A little over five months ago, Phillip Seidler (25) took a life-altering decision that culminated in realising his ambition of becoming a two-time Olympian on Sunday.
He is the first Namibian to qualify for the Paris Olympic Games, following his 10km open-water African title triumph at the Aquatic World Championship in Doha.
Seidler completed the gruelling course in 48th place after swimming for one hour, 54 minutes and 04,20 seconds.
Tokyo Olympics silver medallist Kristof Rasovsky (26) of Hungary won the race in 1:48:21,20.
Leading for most of the race, Rasovszky held off a spirited comeback by Frenchman Marc-Antoine Olivier, who was second 2,40 seconds behind.
Great Britain’s Hector Pardoe took bronze at 8,00s behind.
“It was a very technical and tough racing course, competing with the best of the world, all fighting for a spot for Paris 2024,” Seidler posted on Facebook on Tuesday.
He was delighted that his gamble to quit full-time employment in September last year and return to swimming has paid off.
“In life, you will never do a whole lot unless you are brave enough to try,” said Seidler, who retired following the 2020 Olympics in Tokyo.
“There were doubters who questioned my decision to make a comeback, but I stayed true to myself.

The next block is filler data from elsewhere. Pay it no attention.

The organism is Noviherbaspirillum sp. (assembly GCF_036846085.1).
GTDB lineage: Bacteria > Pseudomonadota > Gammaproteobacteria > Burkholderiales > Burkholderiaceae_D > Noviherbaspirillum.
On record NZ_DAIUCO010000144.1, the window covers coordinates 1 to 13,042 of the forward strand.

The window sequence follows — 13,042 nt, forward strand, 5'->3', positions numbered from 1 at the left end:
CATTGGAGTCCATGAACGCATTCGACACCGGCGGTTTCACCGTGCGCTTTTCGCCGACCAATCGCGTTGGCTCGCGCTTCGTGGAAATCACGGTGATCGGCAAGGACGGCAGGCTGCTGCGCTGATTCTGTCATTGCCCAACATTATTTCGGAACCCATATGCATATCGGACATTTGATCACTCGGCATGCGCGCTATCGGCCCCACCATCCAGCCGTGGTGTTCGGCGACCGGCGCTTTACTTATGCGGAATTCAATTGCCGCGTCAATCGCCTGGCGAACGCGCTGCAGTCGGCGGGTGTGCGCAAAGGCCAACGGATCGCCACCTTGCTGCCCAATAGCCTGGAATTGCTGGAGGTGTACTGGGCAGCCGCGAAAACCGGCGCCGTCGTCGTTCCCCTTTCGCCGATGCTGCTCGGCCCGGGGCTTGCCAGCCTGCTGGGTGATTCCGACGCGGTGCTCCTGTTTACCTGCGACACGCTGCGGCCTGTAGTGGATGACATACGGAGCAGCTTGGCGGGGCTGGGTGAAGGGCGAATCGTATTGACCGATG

“Going into the Doha race, my aim was to take the African Continental qualification position, which means coming first in Africa in the 10km open-water swim race to qualify for the Paris Summer Olympics 2024,” he said.
He drew inspiration from his late mentor and ailing close family friend to whom he dedicated the victory.
“I tried my best with very little training and swam my heart out for everyone who believed in me. I dedicated this race to two people: my mentor in heaven, Shaun Laubscher, who is always on my side and in my heart, and swims and surfs with me.
“The other hero is our family friend, who is currently fighting for her health. She is one of the strongest people I know, and she believes I can,” Seidler said.
“Her strength helped me to give my best, and being the first Namibian who has qualified for the Paris Olympic Games and being crowned the African Champ in the 10km race.”
The World Aquatics Championships in Doha features the highest number of athletes and countries in the event’s history, swimming’s governing body World Aquatics has said.
More than 2 600 athletes from 201 countries are competing across 75 medal events in six aquatic sport codes, with an eye on grabbing qualification spots for the Paris Games.
The championships will continue until 18 February at different venues around the Qatari capital.
“Paris!! Buckle up, because the Seidlers are going to the Olympics for the second time,” Seidler posted.
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